Grand Prix racing is a sport for young men. And they are getting younger. Sebastian Vettel has just become Formula One's youngest ever world champion at the tender age of 23, knocking a couple of months off Lewis Hamilton's record.
And neither of them should think there aren't another wave of ambitious boy racers waiting in the wings. Lewis Williamson will have an F1 test drive with Hamilton's McLaren team soon after landing the prestigious McLaren Autosport BRDC award last night.
But when the 2011 season starts Vettel will still have pretty fierce competition from one of the game's "old men" in his Red Bull team-mate Mark Webber. The Aussie, 34 now, should have held off the young German's progress this season but threw away an 11 point lead with four races left. And today he's owned up to the reason why his season collapsed so badly - he raced those last decisive contests with a broken shoulder after injuring himself riding a mountain bike on the morning before the Japanese Grand Prix.
Quite what he was doing preparing for a big race by putting himself at risk, who knows? He's owned up to the accident in his new book. It's hard to imagine that Red Bull's team boss Christian Horner will be too happy to find out about it now, either. Webber kept the injury secret from Horner, owning up at the time only to his physio Roger Cleary and F1's chief medical officer Gary Hartstein as he got through the last weeks of the season with pain killing cortisone injections.
Curiously Webber didn't mention the episode when I saw him appear on Shane Warne's Australian TV chat show a week or so ago. He was obviously waiting to flog a few extra books by confessing now. But one thing he did make clear is that his rivalry with Vettel will burn every bit as bright next season. That, to me, is a good reason to make a little long term investment now and lay Vettel, the current 4.2 favourite, for next year's Drivers' Championship.
Nobody has succesfully defended motor sport's most glamorous prize since Fernando Alonso in 2006, a sign of the increased competition since Michael Schumacher's strangle hold on Formula One in his glittering red Ferrari came to an end. And I'm not at all convinced that Vettel is the finished article as a driver yet. He had the fastest car this year but still contrived to make a succession of mistakes that should have held him back from winning the crown. And with a winter of testing and development ahead, who is to say which team will come up with the brightest engineering advances next spring?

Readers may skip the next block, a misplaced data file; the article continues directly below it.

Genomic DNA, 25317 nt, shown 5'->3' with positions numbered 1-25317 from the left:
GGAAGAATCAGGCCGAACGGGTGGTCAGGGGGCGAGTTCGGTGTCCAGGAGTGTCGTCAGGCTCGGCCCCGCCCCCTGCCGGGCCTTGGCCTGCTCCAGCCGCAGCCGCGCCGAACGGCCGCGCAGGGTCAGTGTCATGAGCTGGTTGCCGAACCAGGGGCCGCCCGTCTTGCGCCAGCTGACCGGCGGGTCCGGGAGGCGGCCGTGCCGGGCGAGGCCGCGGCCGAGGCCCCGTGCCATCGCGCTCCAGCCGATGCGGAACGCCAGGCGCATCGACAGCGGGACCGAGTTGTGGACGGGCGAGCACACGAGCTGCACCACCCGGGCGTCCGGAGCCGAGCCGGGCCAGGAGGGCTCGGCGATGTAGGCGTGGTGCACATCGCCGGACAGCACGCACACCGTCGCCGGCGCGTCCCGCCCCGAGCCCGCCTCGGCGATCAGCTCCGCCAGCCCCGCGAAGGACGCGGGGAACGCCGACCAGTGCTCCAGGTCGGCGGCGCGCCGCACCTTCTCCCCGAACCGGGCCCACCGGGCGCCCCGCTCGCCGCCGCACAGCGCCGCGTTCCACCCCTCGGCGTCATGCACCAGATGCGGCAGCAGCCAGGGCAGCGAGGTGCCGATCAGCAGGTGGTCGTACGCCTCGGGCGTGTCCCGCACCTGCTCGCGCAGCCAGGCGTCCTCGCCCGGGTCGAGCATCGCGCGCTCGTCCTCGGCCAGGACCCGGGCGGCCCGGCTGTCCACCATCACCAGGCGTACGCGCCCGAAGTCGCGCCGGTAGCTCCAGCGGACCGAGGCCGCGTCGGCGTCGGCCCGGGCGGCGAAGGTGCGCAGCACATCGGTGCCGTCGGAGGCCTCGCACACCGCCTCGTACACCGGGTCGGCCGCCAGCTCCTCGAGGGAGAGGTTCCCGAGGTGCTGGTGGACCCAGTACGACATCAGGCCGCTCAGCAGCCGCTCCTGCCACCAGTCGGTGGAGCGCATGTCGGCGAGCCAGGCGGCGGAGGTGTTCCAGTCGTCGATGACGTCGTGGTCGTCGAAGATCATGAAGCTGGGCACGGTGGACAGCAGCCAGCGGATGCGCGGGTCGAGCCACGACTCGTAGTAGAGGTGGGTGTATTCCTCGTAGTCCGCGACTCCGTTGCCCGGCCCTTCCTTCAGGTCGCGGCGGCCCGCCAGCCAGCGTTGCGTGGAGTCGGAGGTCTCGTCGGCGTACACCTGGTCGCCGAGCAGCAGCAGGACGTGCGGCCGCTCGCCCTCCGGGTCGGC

Even if Red Bull continue to dominate in the garage, expect Webber to rival the young German on the track - and he made it clear in his Aussie chat show appearance that he's demanded, and been promised, equal treatment in 2011.
It was about this time last year that I opposed Jenson Button's chances of retaining the title, and that was easy money. Going against Vettel is an even better priced opportunity.
Five things you might not know about Lewis Williamson
1. Born in Dundee in November 1989, he was eight when he convinced his dad Ian to let him have a try behind the wheel after they'd been to Kent to watch his cousin Andrew Wilson, a Scottish go-karting champion.
2. By then his family had moved to the remote Highland village of Golspie where he still lives. It's an 11-hour trek to compete at most British circuits.
3. He won the 2008 British Grand Prix in the amateur dominated sport of gearbox karting, held at Cadwell Park near Lincoln.
4. The first time he stepped into a Formula Jedi he finished on pole then won the race. This year he missed out on the Formula Renault title by just six points.
5. He's been studying for an engineering apprenticeship with his sponsors Ross Shire Engineering - which means a 100 mile drive to work every day. They still expect him to clock on at eight on a Monday morning after race weekends.
By Ralph Ellis
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